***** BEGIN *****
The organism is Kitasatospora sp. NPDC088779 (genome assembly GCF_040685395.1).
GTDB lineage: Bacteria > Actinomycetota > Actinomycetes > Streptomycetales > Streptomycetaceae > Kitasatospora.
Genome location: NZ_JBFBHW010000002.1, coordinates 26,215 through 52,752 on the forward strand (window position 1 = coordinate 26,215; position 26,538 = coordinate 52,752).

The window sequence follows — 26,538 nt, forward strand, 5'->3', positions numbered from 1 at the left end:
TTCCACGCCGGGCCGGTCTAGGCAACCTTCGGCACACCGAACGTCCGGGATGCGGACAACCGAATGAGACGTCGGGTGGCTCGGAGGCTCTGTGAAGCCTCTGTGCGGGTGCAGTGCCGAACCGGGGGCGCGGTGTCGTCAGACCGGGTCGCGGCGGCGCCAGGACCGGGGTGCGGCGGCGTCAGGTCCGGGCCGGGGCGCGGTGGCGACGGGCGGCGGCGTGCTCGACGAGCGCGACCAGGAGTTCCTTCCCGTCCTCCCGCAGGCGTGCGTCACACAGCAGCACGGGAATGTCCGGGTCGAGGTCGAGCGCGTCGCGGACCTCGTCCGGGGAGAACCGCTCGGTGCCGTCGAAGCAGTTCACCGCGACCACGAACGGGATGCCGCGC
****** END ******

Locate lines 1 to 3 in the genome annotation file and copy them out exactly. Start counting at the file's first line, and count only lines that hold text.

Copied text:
The organism is Kitasatospora sp. NPDC088779 (genome assembly GCF_040685395.1).
GTDB lineage: Bacteria > Actinomycetota > Actinomycetes > Streptomycetales > Streptomycetaceae > Kitasatospora.
Genome location: NZ_JBFBHW010000002.1, coordinates 26,215 through 52,752 on the forward strand (window position 1 = coordinate 26,215; position 26,538 = coordinate 52,752).